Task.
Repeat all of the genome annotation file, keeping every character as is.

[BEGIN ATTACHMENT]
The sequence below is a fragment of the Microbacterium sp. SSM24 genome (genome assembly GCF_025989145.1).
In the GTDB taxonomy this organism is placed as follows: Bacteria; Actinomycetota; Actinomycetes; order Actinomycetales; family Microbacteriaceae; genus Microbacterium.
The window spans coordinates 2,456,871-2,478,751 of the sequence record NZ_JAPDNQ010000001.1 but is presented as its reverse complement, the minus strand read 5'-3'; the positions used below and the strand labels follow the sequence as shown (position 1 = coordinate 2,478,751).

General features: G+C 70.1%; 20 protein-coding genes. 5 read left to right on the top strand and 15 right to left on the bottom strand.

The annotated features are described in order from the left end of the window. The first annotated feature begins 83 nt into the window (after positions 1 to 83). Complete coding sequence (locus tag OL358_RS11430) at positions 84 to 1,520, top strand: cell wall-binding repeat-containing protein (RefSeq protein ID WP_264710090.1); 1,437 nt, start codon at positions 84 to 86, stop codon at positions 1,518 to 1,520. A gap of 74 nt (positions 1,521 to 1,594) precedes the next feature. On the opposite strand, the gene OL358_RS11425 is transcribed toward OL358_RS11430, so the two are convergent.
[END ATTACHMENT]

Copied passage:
The sequence below is a fragment of the Microbacterium sp. SSM24 genome (genome assembly GCF_025989145.1).
In the GTDB taxonomy this organism is placed as follows: Bacteria; Actinomycetota; Actinomycetes; order Actinomycetales; family Microbacteriaceae; genus Microbacterium.
The window spans coordinates 2,456,871-2,478,751 of the sequence record NZ_JAPDNQ010000001.1 but is presented as its reverse complement, the minus strand read 5'-3'; the positions used below and the strand labels follow the sequence as shown (position 1 = coordinate 2,478,751).

General features: G+C 70.1%; 20 protein-coding genes. 5 read left to right on the top strand and 15 right to left on the bottom strand.

The annotated features are described in order from the left end of the window. The first annotated feature begins 83 nt into the window (after positions 1 to 83). Complete coding sequence (locus tag OL358_RS11430) at positions 84 to 1,520, top strand: cell wall-binding repeat-containing protein (RefSeq protein ID WP_264710090.1); 1,437 nt, start codon at positions 84 to 86, stop codon at positions 1,518 to 1,520. A gap of 74 nt (positions 1,521 to 1,594) precedes the next feature. On the opposite strand, the gene OL358_RS11425 is transcribed toward OL358_RS11430, so the two are convergent.